No, I’m not doing that right now. Elizabeth Pennisi reports that some science writers are miffed about bloggers at scientific conferences:
In addition to reporting on genetic variation in a gene that is active in fast muscle fibers at The Biology of Genomes meeting, ["Genetic Future blogger Daniel] MacArthur wrote several on the spot blog posts covering advances discussed by the participants. Francis Collins also mentioned results on his new Web site.
A specialized Web-based news service, Genomeweb, complained. To attend CSHL meetings, reporters agree to obtain permission from a speaker before writing up any results. But MacArthur didnt have to click that box when he registered and was free to report without getting any go-ahead. Several other participants were twittering, says CSHL meetings organizer David Stewart. They werent held to the same standards as the media, says Stewart.
CSHL is Cold Spring Harbor Laboratory, which puts on a roughly weekly series of conferences during the spring and fall on topics in biology. Organizers invite a relatively small number of researchers to present a plenary program, and a larger number of researchers and students pay fairly high fees to attend. It’s a nice place, and although the fees run high, they’re comparable to other conferences if you include the cost of the usual meeting hotel (since CSHL provides housing). But you can understand that a writer might want to be sure to get leads or background on several stories.
A non-attendee who followed blogs could pretty easily figure out several interesting stories and then make phone calls to the authors. It’s not the same as networking in person, and it doesn’t give the kind of context that conference attendance can give. But it’s lot cheaper.
Dan MacArthur has posted his own reactions.
It's worth mentioning here that most of the dangers of live-blogging are (in my mind at least) generally over-stated. For instance, the risk of being scooped due to data posted on the web seems rather far-fetched given that most of the potential scoopers are already sitting in the audience watching the presentation. There is a fear that live-blogging distracts people from watching the seminar; I would argue in response that - given the number of people I see programming or working on their grant submission in genomics meetings - we should be grateful that live-bloggers are actually engaging directly with the material being presented.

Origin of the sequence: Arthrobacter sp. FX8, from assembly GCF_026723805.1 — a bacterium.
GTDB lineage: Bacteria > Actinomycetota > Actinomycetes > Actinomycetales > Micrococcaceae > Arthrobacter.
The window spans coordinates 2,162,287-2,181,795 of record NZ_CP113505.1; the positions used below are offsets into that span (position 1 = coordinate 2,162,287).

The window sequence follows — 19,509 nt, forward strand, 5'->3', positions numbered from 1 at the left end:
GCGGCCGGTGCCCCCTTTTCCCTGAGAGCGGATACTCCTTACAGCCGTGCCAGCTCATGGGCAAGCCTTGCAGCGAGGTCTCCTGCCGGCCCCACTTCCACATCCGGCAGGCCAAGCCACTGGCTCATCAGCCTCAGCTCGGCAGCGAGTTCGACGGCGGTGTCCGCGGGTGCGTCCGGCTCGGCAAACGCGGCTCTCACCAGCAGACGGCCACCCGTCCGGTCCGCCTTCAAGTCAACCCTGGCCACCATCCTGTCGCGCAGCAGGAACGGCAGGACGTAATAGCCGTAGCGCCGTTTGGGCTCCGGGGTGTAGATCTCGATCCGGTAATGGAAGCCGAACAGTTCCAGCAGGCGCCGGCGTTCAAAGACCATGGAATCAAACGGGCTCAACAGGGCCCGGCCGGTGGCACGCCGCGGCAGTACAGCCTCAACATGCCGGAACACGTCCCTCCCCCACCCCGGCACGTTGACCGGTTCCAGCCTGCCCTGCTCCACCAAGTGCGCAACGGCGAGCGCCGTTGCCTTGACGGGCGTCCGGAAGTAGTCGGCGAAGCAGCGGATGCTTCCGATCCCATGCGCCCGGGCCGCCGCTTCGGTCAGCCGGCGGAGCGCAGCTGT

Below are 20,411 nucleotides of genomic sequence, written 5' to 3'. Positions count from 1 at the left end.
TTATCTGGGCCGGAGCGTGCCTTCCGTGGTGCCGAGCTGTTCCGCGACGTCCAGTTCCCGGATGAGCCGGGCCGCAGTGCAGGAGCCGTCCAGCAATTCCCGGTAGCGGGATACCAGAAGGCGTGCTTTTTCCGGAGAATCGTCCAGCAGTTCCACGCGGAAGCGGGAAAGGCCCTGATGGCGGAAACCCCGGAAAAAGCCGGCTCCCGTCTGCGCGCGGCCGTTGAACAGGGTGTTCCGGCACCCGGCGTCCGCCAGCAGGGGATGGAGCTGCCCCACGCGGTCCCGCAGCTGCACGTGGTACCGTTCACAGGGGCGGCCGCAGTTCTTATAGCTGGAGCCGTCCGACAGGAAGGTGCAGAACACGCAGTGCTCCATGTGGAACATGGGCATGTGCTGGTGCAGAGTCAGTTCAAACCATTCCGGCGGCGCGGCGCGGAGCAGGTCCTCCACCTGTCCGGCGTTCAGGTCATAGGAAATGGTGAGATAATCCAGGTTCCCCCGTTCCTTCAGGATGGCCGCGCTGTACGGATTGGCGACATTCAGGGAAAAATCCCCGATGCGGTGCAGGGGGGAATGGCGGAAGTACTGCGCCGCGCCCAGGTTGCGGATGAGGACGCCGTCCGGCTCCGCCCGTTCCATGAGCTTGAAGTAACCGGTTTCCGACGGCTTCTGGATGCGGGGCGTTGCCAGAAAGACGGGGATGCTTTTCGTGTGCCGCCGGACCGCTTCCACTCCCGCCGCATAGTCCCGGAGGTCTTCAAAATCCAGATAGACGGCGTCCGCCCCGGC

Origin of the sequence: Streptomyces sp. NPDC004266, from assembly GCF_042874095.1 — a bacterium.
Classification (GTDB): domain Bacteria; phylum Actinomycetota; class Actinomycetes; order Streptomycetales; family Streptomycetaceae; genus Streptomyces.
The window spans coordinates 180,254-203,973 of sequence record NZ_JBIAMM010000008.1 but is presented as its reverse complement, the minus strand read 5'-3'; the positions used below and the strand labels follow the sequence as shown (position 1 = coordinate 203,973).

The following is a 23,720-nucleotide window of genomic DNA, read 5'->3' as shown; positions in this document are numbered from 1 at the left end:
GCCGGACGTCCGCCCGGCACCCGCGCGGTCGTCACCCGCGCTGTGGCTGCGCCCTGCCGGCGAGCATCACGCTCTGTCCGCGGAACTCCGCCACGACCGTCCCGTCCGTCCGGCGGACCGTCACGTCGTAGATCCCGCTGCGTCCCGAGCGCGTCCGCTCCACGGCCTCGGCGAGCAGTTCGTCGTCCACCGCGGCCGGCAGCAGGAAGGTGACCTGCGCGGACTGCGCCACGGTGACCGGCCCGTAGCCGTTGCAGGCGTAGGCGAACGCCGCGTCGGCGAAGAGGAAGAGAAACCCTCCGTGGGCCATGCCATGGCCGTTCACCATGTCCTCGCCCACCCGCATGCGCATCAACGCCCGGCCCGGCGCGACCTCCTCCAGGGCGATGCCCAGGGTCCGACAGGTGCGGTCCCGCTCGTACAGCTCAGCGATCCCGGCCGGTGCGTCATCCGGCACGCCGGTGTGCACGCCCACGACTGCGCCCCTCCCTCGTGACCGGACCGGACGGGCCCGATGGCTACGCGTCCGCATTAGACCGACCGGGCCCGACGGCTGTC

An interesting conversation has emerged in MacArthur’s comment section, and another at 2020 Science. Some commenters argue for openness at all costs, others that blogging a conference presentation is bad, bad, bad. And then there’s the topic of tweeting. I’d be more likely to report conferences in haiku than on Twitter.
What do I think? Well, I often take notes at meetings, but rarely blog about the talks. That’s not a hard policy, it’s just the way my writing style works out for me. I hardly ever uncritically repeat what somebody may have said or written, I tell you what I think about it. Sure, sometimes my thoughts don’t add much value, and sometimes it’s my own misunderstandings that come out. But generally I want to explore why something looks wrong, or the assumptions that somebody missed. If I’m going to seriously engage with somebody’s ideas, I need more to work with than a conference talk. It’s too easy to make simple mistakes in a talk that you’d easily catch in a manuscript, and too hard to judge from a talk which mistakes are easily fixed and which may be fatal.
There are some posters and talks at every meeting that deserve more attention – they tell a story that might not strike the casual observer as newsworthy, but that have real potential if told in the right way. Is it doing the authors a favor to blog about them? I can think of several better favors. Buttonhole a science writer and tell her why it’s a story. Offer to interview the authors instead of just twittering their results. Always ask first before writing anything. How do you know that somebody who just saw the poster before you didn’t tell the authors about some egregious error?
Over the last few years, I’ve noticed public meetings getting more and more scripted and boring. What a drag. There are lots of reasons for this, and blogging is not even close to the top of the list. But blogging and twittering and cell phone cameras are part of the technological changes that have helped to dull things. When you go to a talk that shows slides only in 50 millisecond increments, you know they’re thinking about camera phones and bloggers taking notes. It’s hard enough to keep from seeming like a jerk; technology doesn’t seem to make it any easier.